When your shooting game goes off into failure-land and your shooting results begin to significantly deviate from your intentions, something has gotten out of kilter – usually your fundamentals. The problem is – how long does it take before you notice that something is wrong and take corrective action? Generally, by the time you do wake up, the game count is tough. You might recover – but the struggle to win becomes a low probability proposition.
This article identifies some of the most common situations that create a handicap you could do without. If you can train yourself to recognize when one of these situations occurs, you can more quickly take corrective action. Here are the common problems.
You make an intelligent shooting decision and get down on the shot. Suddenly, with no conscious intention, the cue ball is moving. Shocked, you watch the table layout change – usually for the worse. Probably, your hind brain took over, or your evil twin surfaced and used this opportunity to mess you up.
At the wrong moment in time, your intelligence and sanity jointly agree to go on holiday. This can be costly in a money competition. Of course, your opponent could be so surprised that he couldn’t take advantage of the momentary disintegration of your focus.
When it does happen, all you can do is shake your head in disbelief as your opponent takes over the table. This generally happens because your brain was multi-tasking while shooting. In other words, you weren’t focusing on the game in general and the shot in specific. Don’t obsess about it (which can further distract you). You can recover if you can immediately go back to your pre-shot routine and start manually performing each step.
You begin the competition with all necessary awareness and intentions. Your first few dozen shots are all perfect examples of focus and attention. Your very success and the pride you feel in making the cue ball do what you want becomes your downfall. You relax your intentions (or drink one too many beers). The initial success goes to your head and you (incorrectly) assume you are at the top of your game. After all, recent history has proven your unstoppable skills. Arrogant trust in your competence becomes your new attitude.
For an observant opponent, the next few missed shots demonstrate a weakness in your game. He starts saying things like, “So close” and “You almost had that”. You go along with the idea and agree that the misses are simple bad billiard god luck. He snaps up several quick wins.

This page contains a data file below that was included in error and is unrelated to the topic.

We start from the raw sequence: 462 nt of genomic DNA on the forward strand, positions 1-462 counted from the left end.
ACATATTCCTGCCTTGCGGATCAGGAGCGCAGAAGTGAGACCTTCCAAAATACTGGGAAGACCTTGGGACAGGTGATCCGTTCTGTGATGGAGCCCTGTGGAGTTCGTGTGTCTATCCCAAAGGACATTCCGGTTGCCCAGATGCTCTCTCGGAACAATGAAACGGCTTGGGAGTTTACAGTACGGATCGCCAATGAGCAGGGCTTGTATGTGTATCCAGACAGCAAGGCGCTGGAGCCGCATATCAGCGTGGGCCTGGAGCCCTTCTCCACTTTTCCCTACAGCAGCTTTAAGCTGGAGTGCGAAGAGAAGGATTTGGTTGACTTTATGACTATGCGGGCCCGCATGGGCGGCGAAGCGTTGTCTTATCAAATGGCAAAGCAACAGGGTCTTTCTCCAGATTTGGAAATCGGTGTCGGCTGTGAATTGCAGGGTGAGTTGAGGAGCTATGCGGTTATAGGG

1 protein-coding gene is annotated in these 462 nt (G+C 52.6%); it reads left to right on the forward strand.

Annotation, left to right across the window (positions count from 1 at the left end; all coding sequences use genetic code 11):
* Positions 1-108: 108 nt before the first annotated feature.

Here are more ways to mess up your shooting game.
This is another way to help your opponent win. All that is needed is an uncontrollable imagination. It occurs most often when you are doing your doing practice strokes. An alternative option bursts upon your consciousness. Instead of stomping on the idea or getting up to reconsider playing options, you change your bridge height and position and go for the new shot. You look at the table results and aren’t even ashamed of yourself. Your opponent loves you and considers congratulating you on your decreased skills.
Another reason to justify reduced attention on the game is bodily interference. There is a close correlation between the operational condition of the body and the ability of the brain to function. Your body has many ways to interrupt your attention. Among these are hunger pangs, headaches, an injury, or excessive flatulence.
Your body can also run out of energy. This physical weakness causes the brain to stop functioning properly. This can result from poor nutrition, weak muscle tone, or even limited stamina. Any of these reduce your shooting and playing abilities.
This is a self-inflicted problem. For some reason, your mind doesn’t want to concentrate on the game. Any kind of influence in the area demands attention. This can be environmental – music, conversation, an attractive person of the opposite (or same) sex, and others. Even sounds that previously never affected you – affect you, such as clinking ice cubes in a glass. Itemizing the many distractions would be too many to list here. Basically, your brain will seize upon anything to justify your lack of focus and screw up your game.
There are times when personal problems aggressively intrude into your game. Instead of being able to use the Green Game to take a break from your worries, you carry them right along with you. They keep you company as you attempt to be competitive. If your opponent notices this, he can ensure victory by simply slowing down his routine – extending the time that you are waiting (and worrying). Either put your head into the game or go home.
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